Wishing I Was Still In Afghanistan

Wishing I Was Still In Afghanistan

(This is not a suicide letter)

Tonight, as a United States Marine with 3 combat tours to Afghanistan, a Bronze Star w/ "V" for valor (heroism), Purple Heart, and 2 Navy Achievement Medals for actions in Afghanistan… I thought about SUICIDE. I didn't think about it because I thought life was too hard. I didn't think about it because I didn't think I could conquer whatever obstacle lies ahead. After all, what can stop a Marine…Nothing.

I thought about it because after all my years of service, training to fight and fighting on our nations behalf of freedom and safety I found myself not in service to my true calling, my obligation, my oath to protect this nation. I found myself laying on my barracks room floor, wishing I was still in Afghanistan. Remembering the harsh nights of rain, hail, and snow over our heads as our mud hut that we fought so hard to get, caved in on us… I truly missed those nights. For in that misery, among the cursing and laughter I felt my soul [if one could say we have one], at peace. I was serving my purpose. I was doing what needed to be done, not because it was easy, but because it was hard. All the talking and chest bumping couldn't put a man in my shoes that night. It was OUR night, the night of gladiators. But those days and nights have passed and as I go from one medical appointment to the next, not training Marines about things I've learned through blood and sweat, dealing with all the people who tell me what they would have done in war, getting all the advice from people who have never been on the receiving end of enemy fire on how to deal with my nightmares and of course being belittled by your local 1st Sgt, I think what is my purpose now? To wait around and be forgotten? To have my experience and expertise washed away in my mistakes?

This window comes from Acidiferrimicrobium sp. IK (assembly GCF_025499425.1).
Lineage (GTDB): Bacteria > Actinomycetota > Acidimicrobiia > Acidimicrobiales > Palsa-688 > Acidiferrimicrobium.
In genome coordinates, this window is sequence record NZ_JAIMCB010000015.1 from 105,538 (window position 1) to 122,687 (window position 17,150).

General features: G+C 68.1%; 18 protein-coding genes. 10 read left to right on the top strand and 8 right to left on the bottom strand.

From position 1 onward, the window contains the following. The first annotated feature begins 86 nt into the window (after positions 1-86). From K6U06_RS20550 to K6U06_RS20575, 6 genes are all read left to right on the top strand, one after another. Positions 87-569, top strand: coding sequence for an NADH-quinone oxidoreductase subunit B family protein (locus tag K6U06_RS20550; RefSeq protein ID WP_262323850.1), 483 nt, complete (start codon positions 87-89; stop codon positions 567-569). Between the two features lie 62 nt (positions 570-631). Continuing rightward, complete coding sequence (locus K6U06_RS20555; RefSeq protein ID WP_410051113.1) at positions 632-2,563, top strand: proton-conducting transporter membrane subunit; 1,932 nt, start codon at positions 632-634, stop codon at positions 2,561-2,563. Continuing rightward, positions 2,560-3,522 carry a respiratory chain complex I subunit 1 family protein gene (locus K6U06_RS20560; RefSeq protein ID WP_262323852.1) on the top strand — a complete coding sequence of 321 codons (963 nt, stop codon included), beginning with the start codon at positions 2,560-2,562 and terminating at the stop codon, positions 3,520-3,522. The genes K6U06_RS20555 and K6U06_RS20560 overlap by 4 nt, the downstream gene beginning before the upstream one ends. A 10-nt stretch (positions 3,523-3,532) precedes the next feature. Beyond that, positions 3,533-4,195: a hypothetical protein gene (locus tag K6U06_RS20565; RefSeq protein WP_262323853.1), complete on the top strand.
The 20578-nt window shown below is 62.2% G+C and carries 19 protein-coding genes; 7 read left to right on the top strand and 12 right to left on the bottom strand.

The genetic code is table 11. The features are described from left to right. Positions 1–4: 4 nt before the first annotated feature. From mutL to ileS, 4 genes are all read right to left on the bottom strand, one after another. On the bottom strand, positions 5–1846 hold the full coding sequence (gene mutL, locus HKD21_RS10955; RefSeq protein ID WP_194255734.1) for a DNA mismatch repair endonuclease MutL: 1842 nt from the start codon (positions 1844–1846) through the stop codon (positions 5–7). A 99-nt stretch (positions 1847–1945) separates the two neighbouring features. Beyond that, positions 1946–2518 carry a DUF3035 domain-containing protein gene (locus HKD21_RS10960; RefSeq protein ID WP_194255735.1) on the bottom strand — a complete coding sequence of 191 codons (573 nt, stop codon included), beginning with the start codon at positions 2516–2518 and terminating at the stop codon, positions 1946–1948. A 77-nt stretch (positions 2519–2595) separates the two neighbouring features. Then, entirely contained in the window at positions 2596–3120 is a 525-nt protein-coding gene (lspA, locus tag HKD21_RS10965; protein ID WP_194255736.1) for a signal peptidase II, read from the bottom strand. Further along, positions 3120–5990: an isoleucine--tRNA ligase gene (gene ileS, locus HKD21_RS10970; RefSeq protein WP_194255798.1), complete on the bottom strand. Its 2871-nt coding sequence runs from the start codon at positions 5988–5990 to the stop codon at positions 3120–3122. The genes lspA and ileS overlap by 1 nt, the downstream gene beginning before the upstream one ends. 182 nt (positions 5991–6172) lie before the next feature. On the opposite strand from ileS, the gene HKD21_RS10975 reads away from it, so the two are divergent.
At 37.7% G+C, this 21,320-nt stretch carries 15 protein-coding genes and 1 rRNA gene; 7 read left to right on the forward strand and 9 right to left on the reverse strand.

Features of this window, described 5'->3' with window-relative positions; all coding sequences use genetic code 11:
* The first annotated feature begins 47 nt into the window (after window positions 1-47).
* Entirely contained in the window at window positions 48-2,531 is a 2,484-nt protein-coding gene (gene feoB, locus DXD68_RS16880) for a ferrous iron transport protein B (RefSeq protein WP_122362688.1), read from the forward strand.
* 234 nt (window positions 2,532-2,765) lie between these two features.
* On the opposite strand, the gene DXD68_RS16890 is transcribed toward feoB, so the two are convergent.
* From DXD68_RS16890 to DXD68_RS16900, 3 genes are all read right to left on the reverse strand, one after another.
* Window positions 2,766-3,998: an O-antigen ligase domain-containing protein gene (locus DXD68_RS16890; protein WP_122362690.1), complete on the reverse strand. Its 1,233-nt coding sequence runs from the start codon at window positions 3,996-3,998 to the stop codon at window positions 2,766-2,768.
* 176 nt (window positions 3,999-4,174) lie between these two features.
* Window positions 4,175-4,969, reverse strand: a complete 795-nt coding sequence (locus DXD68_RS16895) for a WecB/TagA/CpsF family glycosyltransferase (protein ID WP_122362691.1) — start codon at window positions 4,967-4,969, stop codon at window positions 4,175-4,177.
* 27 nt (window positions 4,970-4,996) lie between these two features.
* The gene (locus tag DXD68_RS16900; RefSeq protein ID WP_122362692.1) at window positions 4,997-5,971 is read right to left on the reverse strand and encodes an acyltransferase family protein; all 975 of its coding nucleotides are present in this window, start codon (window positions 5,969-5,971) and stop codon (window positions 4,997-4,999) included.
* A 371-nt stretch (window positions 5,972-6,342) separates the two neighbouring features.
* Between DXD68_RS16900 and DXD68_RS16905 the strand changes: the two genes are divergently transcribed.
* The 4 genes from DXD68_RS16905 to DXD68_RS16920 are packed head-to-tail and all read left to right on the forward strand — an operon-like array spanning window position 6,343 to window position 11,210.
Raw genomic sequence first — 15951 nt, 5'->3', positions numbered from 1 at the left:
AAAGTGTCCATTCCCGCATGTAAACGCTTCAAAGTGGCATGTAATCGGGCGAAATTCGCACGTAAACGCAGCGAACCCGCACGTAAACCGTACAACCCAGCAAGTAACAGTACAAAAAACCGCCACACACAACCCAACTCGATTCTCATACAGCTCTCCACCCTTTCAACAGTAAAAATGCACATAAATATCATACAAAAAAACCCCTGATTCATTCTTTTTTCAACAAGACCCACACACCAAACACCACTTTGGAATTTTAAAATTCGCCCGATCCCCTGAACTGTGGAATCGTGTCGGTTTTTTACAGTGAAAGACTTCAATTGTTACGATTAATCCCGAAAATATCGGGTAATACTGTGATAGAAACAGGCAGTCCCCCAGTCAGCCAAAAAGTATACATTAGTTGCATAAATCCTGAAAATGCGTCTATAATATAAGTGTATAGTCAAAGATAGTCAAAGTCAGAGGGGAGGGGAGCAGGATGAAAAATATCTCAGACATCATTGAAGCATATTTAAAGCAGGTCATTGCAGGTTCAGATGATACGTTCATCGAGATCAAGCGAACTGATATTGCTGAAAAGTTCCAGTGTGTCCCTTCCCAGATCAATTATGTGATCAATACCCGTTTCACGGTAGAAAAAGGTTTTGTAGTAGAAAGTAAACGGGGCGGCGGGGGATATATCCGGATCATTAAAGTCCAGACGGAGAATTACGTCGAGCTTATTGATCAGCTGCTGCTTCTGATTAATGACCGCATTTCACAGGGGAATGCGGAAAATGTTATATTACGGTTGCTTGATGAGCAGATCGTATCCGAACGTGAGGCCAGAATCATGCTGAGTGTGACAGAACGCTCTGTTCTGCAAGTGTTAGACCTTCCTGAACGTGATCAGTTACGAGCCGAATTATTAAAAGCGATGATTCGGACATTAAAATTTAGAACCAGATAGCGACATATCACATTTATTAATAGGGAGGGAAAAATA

As a Marine, as a defender of nations and preserver of freedom I feel misplaced with idol hands. I feel left behind by a country who promised me peace after war… As I laid on my floor thinking about it, I decided not to be one of the 22 (who committed suicide everyday). I decided that if the nation and Corps have forgotten about me then so be it. But they are not the world, or my end aspirations in life. And I want everyone of you veterans out there of every service to remember. Your life doesn't stop when your initial purpose is completed. You simply need to re-orientate and attack a new objective. Take the peace you have earned and go after your dreams that you have fought so hard to preserve.

If I help one veteran from giving the pricks the satisfaction then my courage in writing this message will have served its purpose.

Semper Fi,
Cpl Eric Stump
USMC
0311/0351​
 

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